‘I don’t care, alcohol is fun’
“But, I think the ban on alcohol is absurd. My decision to consume alcohol is based on a personal choice. I don’t see how society or the state might be affected.”
As a fellow student, Kashif* argued in favour of imbibing, several of my classmates nodded in agreement.
“ My personal choices should not be regulated by the state.”
This is hardly the first time that the concept of personal freedom has clashed with widely accepted norms. I have lost count of the number of times I have been solicited into verbal battles on this subject.
Advocates of this school of thought often believe that no one else should have the right or power to regulate their actions.
Alcohol consumption, drug abuse and even reckless behaviour are explained away by suggesting that these actions do not corrupt the society. I often hear friends says:
“Taking drugs is my problem. I don’t thrust them down anyone’s throats. Why should the law prevent me from doing what I want if I’m not harming anybody?”
This selfish approach to life can lead to trouble.
I went to the airport with a few classmates, one of whom was wearing a sleeveless top as she typically wears to college. The visit was a fiasco. The regular desi crowd behaved as expected.
I murmured to her, politely hinting that she should have changed into something that showed less skin. Her retort was, of course, abrasive :
“Why? Have the Taliban taken over? I‘m going to wear whatever I like.”
All my efforts to impress upon her that different places necessitate different codes of conduct were discounted.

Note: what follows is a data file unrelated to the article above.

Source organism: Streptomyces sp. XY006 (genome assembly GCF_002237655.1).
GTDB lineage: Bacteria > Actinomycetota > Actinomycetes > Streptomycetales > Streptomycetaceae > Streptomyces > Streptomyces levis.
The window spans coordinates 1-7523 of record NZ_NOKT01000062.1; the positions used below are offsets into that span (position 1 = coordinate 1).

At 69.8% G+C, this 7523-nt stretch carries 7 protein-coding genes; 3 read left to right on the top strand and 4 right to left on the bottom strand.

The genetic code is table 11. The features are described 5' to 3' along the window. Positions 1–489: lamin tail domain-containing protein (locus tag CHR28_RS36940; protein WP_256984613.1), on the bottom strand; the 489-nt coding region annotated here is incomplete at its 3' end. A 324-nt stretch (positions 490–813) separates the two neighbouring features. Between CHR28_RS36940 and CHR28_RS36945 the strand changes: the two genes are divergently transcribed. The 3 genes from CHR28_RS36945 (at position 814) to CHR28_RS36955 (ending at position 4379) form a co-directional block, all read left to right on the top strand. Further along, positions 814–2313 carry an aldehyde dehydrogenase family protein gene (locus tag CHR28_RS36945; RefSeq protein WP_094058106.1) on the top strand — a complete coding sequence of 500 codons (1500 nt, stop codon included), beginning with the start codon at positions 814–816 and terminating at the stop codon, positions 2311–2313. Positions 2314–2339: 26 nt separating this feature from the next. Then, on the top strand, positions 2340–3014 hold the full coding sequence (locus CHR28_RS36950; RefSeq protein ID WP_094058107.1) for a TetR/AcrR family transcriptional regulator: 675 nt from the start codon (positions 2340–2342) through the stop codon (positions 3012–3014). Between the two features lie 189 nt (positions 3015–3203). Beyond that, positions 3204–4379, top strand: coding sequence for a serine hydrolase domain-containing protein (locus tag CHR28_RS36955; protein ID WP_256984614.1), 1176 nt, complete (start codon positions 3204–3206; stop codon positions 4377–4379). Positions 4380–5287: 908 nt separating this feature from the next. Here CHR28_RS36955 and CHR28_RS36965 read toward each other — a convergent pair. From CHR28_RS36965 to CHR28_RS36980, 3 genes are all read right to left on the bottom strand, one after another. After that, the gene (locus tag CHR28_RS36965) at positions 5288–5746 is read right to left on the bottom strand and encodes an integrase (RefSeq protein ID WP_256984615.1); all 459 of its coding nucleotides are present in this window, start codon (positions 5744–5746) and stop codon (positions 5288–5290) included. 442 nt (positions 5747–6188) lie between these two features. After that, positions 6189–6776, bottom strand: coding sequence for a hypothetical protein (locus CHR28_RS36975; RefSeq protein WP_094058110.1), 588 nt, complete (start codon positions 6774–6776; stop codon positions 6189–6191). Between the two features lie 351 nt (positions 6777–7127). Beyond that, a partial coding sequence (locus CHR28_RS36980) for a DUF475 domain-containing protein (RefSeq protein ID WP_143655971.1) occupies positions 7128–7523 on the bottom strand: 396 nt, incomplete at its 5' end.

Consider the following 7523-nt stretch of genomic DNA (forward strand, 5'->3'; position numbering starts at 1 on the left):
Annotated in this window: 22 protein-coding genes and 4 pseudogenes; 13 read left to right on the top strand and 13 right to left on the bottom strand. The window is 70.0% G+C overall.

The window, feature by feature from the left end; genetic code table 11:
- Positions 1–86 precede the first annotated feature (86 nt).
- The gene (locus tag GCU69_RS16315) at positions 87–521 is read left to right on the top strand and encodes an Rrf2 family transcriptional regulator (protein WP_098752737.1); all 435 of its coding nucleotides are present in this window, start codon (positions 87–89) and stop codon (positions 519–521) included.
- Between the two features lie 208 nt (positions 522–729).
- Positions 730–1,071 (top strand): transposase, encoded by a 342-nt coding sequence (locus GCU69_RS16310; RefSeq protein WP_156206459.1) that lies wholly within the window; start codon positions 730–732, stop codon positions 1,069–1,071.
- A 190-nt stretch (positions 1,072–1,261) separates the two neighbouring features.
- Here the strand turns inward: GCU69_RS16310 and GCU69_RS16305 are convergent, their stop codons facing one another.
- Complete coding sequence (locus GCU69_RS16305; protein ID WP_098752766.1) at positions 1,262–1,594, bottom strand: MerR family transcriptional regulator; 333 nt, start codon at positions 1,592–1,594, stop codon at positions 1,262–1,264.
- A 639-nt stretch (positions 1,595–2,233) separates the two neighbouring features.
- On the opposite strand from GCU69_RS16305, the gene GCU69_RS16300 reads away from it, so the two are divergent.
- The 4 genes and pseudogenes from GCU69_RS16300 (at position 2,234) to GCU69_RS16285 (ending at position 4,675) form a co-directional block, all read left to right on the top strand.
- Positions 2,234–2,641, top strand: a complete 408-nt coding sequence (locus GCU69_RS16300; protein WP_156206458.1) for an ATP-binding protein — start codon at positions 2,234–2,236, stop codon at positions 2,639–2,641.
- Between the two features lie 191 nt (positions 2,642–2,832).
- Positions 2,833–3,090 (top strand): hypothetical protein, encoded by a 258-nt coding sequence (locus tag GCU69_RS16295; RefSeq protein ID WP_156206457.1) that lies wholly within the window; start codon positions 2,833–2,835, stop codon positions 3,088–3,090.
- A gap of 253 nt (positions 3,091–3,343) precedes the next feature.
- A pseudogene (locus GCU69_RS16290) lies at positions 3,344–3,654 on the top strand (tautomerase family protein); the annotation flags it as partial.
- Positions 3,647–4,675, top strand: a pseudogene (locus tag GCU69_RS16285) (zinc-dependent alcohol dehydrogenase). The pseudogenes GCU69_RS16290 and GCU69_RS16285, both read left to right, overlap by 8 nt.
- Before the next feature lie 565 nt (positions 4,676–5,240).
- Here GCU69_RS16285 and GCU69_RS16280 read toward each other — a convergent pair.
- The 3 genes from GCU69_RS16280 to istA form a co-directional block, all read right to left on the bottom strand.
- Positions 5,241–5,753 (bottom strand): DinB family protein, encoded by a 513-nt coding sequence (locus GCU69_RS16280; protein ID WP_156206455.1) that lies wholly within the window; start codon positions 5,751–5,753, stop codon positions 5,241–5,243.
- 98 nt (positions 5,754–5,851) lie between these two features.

She began to take offence, and pronounced me a fundamentalist on the spot.
Why let yourself off the hook?
This happens quite often – the ban on alcohol challenged in class; the need to abide by traditional norms challenged at the airport.
It seems that for many the formula for satisfaction is simple; use the license of ‘individual liberty’ to bypass every dictate of the state and religion.
Use it to sanction drugs, disgraceful dressing, disregard for polite language, social courtesy and even table manners!
The question is: where do we draw the line? How far can people exploit individualism?
The fact is that corrupt individuals corrupt the society.
I now have to think twice before expressing my distaste for drugs. Because you can’t ‘judge’ people anymore and you can’t ‘meddle in their personal affairs.
You are expected to just sit and mind your own business. And if you don’t, you’ll be accused of conspiring with the Taliban and consequently get exported to Guantanamo.
*Name has been changed.
The views expressed by the writer and the reader comments do not necessarily reflect the views and policies of The Express Tribune.